Thursday, 31 May 2012

Foodie Pen Pal Parcel - Flourless Chocolate Chilli Cake

So it’s foodie pen pal time again and as another month of exciting gourmet post passes I find myself getting increasingly excited about the whole process. This month I had a bit of a challenge sending a gluten free vegan parcel to Nicky at kabochafashionista, but the challenge suited my blog perfectly and I had great fun sourcing suitable snacks for Nicky as well as making some spiced ginger biscuits she could enjoy (recipe to follow shortly). I then received my parcel from another Nikki and look at the delights I received….

A Mauritian Curry Kit – well I love a curry, but haven’t tried a Mauritian variety before so am looking forward to trying this one.

Peppersmith fresh mints – Nikki chose these because the unusual but refreshing lemon and mint combination and I have to agree that they really are amazingly refreshing (and come in such a cute box too!).

Dried mango – One of my favourite fruits and fair trade too so a great choice with this one.

Corn Snacks – Nikki had tried something similar in Ecuador and I have certainly enjoyed munching on these.

Sweet ‘n’ Salty popcorn – I have to admit that I am normally a salty popcorn fan and avoid the sweet stuff but this provided the perfect balance of the two flavours and was seriously moreish.

Rainbow Drops – This was a proper throw back to my childhood, I used to love these things…woot for the crazy colours.

Dried chillies – These were actually bought in by Nikki in Spain last year, so super exciting to get a continental addition to the parcel!

So thanks Nikki for all of the exciting goodies….I have a feeling I may have developed a new addiction to sweet ‘n’ salty popcorn!!

I also took some inspiration from the chillies and decided to make a flourless chocolate chilli cake. Although flour isn’t directly used in this recipe it isn’t actually wheat or gluten free because it does contain breadcrumbs!! But using breadcrumbs does provide a slightly different texture from a normal sponge cake and the very slight chilli flavour combines perfectly with the dark chocolate in this recipe.


1 dried chilli
½ teaspoon cayenne pepper
1 tablespoon warm water
100g dark chocolate
4 large eggs
100g  caster sugar
Pinch of sea salt
30g cocoa powder
40ml crème fraiche
80g white bread crumbs

Pre-heat the oven to 180 deg C / 350 deg F

Line a small loaf tin with lightly buttered greaseproof paper.

Split the chilli in half and remove the seeds. Then chop finely and blitz in a food processor along with the cayenne pepper and a tablespoon of warm water to form a paste. Pass the paste through a fine sieve to remove any large bits of the chilli and put to one side.

Break the chocolate into a heat proof bowl and place the bowl over a pan of simmering water, making sure that the bottom of the bowl does not touch the water in the pan. When the chocolate begins to melt stir occasionally until lump free and glossy.

Once melted remove the chocolate from the heat, allow to cool slightly and then mix in the chilli paste and crème fraiche until well combined.

Separate the eggs into 2 bowls.

Whisk 50g of the sugar with the egg yolks until thick and creamy, then fold in the melted chocolate and chilli mix, salt, cocoa powder and breadcrumbs.

In a separate bowl whisk the egg whites until stiff and then gradually whisk in the remaining 50g sugar until glossy.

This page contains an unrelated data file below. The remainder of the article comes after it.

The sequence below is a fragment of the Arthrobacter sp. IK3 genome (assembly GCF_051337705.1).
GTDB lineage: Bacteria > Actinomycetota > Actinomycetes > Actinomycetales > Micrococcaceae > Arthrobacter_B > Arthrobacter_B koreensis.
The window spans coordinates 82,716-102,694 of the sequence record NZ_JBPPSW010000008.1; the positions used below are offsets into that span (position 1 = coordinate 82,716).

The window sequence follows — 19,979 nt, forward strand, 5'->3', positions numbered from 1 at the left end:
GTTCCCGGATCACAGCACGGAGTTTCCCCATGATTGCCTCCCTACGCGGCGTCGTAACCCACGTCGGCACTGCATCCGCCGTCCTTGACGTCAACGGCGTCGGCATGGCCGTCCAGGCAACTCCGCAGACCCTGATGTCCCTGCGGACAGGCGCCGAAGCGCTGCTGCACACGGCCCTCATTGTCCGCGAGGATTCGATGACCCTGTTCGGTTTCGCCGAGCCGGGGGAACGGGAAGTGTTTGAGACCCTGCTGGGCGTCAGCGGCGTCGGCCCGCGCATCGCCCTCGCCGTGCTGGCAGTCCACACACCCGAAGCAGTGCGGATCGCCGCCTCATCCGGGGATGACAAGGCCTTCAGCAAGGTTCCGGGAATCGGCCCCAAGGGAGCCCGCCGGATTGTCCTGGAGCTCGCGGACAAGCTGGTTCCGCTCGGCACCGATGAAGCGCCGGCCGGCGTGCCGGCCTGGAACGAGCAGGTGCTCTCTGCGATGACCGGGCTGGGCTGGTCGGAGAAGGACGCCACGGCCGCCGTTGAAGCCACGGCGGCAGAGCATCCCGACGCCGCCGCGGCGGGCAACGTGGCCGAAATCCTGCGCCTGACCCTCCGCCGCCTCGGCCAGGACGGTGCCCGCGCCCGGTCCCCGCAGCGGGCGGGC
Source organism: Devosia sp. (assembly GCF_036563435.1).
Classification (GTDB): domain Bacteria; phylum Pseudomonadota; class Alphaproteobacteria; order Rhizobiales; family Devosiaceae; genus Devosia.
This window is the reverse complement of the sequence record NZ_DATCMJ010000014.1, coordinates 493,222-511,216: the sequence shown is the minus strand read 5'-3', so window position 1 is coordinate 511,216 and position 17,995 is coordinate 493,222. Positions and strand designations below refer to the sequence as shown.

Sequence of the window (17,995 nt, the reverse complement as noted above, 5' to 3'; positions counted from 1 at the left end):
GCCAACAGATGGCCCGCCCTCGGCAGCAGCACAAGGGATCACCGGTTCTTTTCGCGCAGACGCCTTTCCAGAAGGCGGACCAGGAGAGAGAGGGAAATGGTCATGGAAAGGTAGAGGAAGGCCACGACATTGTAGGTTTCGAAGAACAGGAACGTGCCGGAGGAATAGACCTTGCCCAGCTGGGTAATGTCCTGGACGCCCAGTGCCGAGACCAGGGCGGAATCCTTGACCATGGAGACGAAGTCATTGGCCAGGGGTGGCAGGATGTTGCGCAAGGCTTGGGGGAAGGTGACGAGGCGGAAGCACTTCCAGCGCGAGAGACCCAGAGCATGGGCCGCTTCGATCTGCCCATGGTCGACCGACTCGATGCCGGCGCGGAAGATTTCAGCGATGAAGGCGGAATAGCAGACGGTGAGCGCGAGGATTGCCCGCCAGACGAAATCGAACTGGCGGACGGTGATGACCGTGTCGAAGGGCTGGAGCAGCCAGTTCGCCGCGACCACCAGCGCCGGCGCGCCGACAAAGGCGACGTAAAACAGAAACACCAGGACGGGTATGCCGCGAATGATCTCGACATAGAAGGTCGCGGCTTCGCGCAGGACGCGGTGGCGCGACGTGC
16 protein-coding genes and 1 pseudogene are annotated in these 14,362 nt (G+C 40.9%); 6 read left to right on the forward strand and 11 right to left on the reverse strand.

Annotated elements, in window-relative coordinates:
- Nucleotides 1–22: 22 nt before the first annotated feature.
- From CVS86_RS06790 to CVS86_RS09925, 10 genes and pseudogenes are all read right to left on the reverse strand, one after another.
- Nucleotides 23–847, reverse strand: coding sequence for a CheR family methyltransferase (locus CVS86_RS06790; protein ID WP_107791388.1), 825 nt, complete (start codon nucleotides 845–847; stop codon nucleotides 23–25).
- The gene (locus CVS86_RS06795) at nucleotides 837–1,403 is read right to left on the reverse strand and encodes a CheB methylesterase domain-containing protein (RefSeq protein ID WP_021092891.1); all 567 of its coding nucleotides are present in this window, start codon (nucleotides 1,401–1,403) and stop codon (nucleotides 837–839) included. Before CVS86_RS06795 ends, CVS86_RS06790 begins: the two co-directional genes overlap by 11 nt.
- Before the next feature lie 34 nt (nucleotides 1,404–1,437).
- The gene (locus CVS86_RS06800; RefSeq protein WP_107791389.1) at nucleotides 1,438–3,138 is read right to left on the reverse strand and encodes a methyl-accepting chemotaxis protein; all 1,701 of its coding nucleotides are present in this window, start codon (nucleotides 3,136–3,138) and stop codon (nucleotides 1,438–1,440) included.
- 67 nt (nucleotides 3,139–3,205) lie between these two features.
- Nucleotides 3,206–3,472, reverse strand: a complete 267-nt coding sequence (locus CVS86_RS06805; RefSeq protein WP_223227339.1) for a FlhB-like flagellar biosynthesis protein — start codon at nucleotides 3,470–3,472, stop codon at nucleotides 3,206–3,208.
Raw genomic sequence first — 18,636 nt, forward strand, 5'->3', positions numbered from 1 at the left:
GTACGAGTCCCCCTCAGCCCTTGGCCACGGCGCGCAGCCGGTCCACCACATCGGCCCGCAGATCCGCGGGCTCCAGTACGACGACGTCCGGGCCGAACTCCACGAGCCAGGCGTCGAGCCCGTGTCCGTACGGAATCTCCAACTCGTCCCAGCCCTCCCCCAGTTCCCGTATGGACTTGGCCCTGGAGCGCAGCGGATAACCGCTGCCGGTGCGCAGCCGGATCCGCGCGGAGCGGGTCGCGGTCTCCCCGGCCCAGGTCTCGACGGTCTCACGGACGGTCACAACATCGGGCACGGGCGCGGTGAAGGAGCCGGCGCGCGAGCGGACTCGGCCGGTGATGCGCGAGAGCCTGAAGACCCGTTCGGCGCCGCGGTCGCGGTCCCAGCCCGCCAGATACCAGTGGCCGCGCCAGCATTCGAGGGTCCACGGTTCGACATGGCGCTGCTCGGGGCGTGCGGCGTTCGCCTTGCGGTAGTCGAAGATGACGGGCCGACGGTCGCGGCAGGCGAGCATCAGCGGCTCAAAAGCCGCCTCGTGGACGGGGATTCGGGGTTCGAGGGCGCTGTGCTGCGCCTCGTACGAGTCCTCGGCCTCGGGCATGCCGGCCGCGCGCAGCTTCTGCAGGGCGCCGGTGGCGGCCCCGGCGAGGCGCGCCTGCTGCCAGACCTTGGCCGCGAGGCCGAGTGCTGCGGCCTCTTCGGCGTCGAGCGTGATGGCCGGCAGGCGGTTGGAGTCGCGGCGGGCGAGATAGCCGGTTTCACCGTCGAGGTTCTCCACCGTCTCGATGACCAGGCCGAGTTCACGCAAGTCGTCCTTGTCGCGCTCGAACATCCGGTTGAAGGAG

Then gradually add the egg whites to the chocolate mix gently folding the two mixtures together.  When folding the egg whites into the chocolate mixture add a spoonful at a time gently turning the mixture over so that the two sets of ingredients become combined without losing all of the air from the egg whites.

Spoon the mixture into the cake tin and cook in the centre of the oven for 35-40 minutes until a skewer inserted into the centre comes out clean.

Remove from the oven and leave in the tin to cool before loosening the edges with a knife and turn out the cake.

Dust liberally in cocoa powder before serving, great served with a dollop of any  crème fraiche you may have left over!

Thursday, 24 May 2012

Celeriac Farls

I think I firstly need to apologise for my lack of blog activity lately. I seem to have been distracted by the sudden appearance of the sun and also by my mum coming to visit…so yes I might just blame my absence from the blogging world on my mum!!! But whilst she was visiting we were out enjoying eating food prepared by other people rather than spending time in the kitchen ourselves.

We enjoyed a particularly delightful dinner at the bistro at Balloo House, a pub and restaurant to the west of Strangford Lough in Northern Ireland. Whilst my mum enjoyed a triple helping of duck for her main, a duck breast served with duck egg and gorgeously light and crispy chips fried in duck fat (well it was her birthday), I tucked into Dexter beef served on a wonderfully smooth truffle mash which definitely beats my best efforts despite the my recent investment of a potato ricer. I then enjoyed a buttermilk panna cotta which displayed the perfect amount of wobble and sat plumply on the plate next to gingerbread ice cream and rhubarb…mmmmm. All the food was beautiful and the service and atmosphere were great but I think both myself and my mum had the greatest pleasure eating the petit fours we ordered to accompany our coffee. There was a wonderfully light melt in the mouth shortbread, a delicate and zesty mini wee lemon tart, a chewy bite of chocolate brownie and then a perfect cube of glossy, smooth and rich chocolate truffle with a delectably devine gooey centre!! I think I might be starting to get a little bit carried away and am at serious risk of drooling on my keyboard so now onto some of my own food (but if you get the chance I would highly recommend a visit to Balloo).

I thought now that I have been living in Northern Ireland for 3 months it was about time that I posted an Irish themed recipe…with a twist of course. Potato farls are a staple over here and an obligatory part of any respectable Ulster fry. Affectionately referred to as ‘tatty bread’ by my dad this classic Irish recipe is a great way to use up any leftover mash. But rather than using the traditional potato I decided to use mashed celeriac instead…possibly a little controversial but a great excuse to use my potato ricer again!!!